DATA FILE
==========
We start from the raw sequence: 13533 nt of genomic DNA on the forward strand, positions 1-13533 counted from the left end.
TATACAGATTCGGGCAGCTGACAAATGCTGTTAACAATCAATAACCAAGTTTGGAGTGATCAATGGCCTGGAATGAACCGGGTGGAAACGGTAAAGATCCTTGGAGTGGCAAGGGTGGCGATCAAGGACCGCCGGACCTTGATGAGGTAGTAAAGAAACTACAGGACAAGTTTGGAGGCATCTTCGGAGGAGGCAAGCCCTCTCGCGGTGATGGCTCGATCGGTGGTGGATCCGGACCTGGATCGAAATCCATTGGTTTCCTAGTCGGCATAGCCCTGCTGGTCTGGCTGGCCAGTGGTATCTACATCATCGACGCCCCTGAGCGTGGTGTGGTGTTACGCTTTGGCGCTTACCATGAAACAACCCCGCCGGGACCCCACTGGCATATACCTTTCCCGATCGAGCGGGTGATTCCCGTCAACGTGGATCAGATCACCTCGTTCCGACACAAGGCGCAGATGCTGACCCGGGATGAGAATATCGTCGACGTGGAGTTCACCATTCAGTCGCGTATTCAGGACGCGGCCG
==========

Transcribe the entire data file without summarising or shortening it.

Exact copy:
We start from the raw sequence: 13533 nt of genomic DNA on the forward strand, positions 1-13533 counted from the left end.
TATACAGATTCGGGCAGCTGACAAATGCTGTTAACAATCAATAACCAAGTTTGGAGTGATCAATGGCCTGGAATGAACCGGGTGGAAACGGTAAAGATCCTTGGAGTGGCAAGGGTGGCGATCAAGGACCGCCGGACCTTGATGAGGTAGTAAAGAAACTACAGGACAAGTTTGGAGGCATCTTCGGAGGAGGCAAGCCCTCTCGCGGTGATGGCTCGATCGGTGGTGGATCCGGACCTGGATCGAAATCCATTGGTTTCCTAGTCGGCATAGCCCTGCTGGTCTGGCTGGCCAGTGGTATCTACATCATCGACGCCCCTGAGCGTGGTGTGGTGTTACGCTTTGGCGCTTACCATGAAACAACCCCGCCGGGACCCCACTGGCATATACCTTTCCCGATCGAGCGGGTGATTCCCGTCAACGTGGATCAGATCACCTCGTTCCGACACAAGGCGCAGATGCTGACCCGGGATGAGAATATCGTCGACGTGGAGTTCACCATTCAGTCGCGTATTCAGGACGCGGCCG